Department of Molecular Biology
Genome Transcription and Regulation
We are an interdisciplinary team of researchers who wish to understand how our genome is transcribed and regulated in health and disease. Why is this important? Transcription is the first step in the expression of our genetic information and is highly regulated during cell differentiation and organism development. We wish to understand how genes are switched on, and how genes are dysregulated in diseases such as cancer.
To this end, we combine structural biology with functional genomics and bioinformatics in eukaryotic systems. We determine the three-dimensional structure of large transcription complexes by a combinantion of cryo-electron microscopy, X-ray crystallography, and crosslinking-mass spectrometry methods. The obtained structures are combined with functional data. This led to a first molecular movie of transcription and detailed insights into the mechanisms of transcription initiation from different promoters. We solved structures of the coactivator Mediator, and a chromatin-remodelling factor bound to the nucleosome.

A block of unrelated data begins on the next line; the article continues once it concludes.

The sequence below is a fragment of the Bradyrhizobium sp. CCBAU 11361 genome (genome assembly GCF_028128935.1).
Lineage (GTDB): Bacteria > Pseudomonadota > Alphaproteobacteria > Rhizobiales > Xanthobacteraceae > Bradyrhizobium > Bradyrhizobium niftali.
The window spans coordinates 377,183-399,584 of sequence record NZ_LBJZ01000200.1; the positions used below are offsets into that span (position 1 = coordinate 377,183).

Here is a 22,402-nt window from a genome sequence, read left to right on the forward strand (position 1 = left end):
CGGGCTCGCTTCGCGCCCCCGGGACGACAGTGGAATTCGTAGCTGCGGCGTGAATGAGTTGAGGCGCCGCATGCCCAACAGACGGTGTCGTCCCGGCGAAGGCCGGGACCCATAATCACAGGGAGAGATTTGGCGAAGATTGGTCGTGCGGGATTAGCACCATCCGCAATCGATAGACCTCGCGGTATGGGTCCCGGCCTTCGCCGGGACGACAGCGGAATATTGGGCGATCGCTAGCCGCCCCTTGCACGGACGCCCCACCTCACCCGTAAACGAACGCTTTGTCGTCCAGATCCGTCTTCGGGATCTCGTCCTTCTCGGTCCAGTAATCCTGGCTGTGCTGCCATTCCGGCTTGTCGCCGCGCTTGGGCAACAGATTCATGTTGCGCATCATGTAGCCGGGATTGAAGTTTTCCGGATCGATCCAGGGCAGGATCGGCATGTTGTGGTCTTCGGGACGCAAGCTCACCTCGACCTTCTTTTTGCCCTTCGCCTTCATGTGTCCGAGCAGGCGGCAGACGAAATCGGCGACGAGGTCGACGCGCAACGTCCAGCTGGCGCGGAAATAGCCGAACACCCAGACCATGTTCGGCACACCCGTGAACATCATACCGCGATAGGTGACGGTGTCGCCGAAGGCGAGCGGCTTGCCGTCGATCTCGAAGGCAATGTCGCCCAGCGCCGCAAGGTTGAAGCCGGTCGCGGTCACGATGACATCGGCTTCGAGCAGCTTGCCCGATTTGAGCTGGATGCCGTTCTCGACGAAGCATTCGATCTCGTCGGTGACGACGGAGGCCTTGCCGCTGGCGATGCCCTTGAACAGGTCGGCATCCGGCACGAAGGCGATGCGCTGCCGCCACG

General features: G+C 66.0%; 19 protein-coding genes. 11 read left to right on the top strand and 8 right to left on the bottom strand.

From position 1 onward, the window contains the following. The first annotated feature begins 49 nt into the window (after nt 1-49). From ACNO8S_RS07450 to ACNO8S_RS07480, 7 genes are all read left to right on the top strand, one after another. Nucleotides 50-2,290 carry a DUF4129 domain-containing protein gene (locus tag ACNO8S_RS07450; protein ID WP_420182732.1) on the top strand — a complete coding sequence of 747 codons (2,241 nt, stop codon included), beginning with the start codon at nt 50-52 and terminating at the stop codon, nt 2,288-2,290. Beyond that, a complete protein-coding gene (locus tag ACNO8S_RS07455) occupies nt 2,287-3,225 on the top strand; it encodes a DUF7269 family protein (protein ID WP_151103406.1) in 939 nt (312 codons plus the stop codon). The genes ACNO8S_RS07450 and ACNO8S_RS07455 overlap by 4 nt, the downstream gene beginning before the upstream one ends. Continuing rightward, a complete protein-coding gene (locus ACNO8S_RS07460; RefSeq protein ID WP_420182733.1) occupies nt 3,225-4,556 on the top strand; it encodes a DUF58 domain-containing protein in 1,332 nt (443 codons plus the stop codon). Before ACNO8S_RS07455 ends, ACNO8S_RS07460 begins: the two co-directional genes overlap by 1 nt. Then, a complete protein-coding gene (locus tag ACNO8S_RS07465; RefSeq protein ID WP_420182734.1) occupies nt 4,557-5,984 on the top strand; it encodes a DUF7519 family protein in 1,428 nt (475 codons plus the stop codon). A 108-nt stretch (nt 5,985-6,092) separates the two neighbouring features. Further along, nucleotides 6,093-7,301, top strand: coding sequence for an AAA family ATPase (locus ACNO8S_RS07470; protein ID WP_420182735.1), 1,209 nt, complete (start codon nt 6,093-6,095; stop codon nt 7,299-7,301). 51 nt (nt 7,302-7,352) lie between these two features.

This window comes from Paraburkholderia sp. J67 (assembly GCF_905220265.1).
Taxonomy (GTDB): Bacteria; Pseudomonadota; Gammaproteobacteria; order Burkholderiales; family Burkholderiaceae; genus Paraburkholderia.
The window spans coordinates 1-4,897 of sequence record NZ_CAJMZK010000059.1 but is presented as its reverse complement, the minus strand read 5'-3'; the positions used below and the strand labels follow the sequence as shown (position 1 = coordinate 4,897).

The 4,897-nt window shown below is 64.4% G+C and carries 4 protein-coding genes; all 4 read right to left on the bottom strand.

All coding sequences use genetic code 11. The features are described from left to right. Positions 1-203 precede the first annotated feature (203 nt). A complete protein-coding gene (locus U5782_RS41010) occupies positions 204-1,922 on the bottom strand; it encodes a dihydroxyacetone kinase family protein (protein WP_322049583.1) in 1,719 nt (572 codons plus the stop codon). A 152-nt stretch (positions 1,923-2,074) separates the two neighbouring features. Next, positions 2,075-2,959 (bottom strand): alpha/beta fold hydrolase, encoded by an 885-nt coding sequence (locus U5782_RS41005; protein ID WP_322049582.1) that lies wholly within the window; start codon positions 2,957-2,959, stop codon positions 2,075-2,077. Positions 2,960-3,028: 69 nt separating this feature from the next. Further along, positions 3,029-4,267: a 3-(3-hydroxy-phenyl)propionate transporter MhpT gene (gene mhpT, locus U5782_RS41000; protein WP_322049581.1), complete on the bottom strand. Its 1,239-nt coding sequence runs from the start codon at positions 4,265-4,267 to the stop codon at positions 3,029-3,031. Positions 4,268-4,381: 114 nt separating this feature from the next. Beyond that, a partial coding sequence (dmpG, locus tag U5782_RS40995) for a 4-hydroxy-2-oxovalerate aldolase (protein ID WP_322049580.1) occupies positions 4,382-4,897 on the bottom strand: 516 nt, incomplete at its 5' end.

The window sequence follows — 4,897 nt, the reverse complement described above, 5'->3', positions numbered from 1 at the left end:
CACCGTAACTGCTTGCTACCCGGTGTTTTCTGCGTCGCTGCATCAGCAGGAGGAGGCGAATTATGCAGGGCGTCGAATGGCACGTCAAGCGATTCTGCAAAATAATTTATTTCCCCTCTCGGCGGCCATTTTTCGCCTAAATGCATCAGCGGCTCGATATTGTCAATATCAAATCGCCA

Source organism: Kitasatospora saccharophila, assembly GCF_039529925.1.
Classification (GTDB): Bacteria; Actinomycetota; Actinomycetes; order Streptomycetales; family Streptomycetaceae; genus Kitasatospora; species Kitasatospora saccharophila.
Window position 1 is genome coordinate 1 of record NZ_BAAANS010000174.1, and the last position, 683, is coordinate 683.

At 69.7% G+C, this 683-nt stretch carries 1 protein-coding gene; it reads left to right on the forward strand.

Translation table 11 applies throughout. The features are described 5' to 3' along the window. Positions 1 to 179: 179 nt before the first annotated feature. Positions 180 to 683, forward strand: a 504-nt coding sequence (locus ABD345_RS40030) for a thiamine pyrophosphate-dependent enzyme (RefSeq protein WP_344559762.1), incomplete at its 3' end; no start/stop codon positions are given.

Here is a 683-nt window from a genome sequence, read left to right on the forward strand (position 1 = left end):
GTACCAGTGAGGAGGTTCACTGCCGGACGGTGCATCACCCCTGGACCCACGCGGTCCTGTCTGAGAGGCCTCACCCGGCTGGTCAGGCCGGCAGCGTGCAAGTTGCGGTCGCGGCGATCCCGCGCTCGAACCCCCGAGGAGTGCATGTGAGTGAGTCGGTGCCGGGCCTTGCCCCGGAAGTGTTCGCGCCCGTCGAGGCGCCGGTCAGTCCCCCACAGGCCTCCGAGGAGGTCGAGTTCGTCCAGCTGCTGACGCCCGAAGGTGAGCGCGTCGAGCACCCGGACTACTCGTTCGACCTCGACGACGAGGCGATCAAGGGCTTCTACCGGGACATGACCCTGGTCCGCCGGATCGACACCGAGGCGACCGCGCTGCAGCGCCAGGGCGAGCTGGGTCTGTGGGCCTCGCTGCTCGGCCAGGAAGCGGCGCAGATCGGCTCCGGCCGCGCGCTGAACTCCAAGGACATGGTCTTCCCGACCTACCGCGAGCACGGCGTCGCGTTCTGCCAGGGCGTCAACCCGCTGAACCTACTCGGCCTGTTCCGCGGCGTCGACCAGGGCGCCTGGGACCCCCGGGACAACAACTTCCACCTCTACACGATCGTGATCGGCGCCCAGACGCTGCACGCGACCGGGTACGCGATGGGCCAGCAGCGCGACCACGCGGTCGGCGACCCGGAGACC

In the future, we will continue to develop the methods and will study the structural basis of transcription regulation in chromatin. We also develop and use functional genomics methods and computational approaches to study genome regulation in living cells. Recent achievements include our development of transient transcriptome sequencing, or TT-seq, that can monitor dynamic changes in enhancer landscapes. We also developed a multi-omics approach to extract kinetic parameters of RNA polymerase initiation frequency, pause duration, and elongation velocity. In the future we will study the mechanisms of enhancer function, differentiation, and RNA metabolism, including transcription-coupled RNA processing. We also develop methods to improve transcriptomics on the single cell and single molecule level.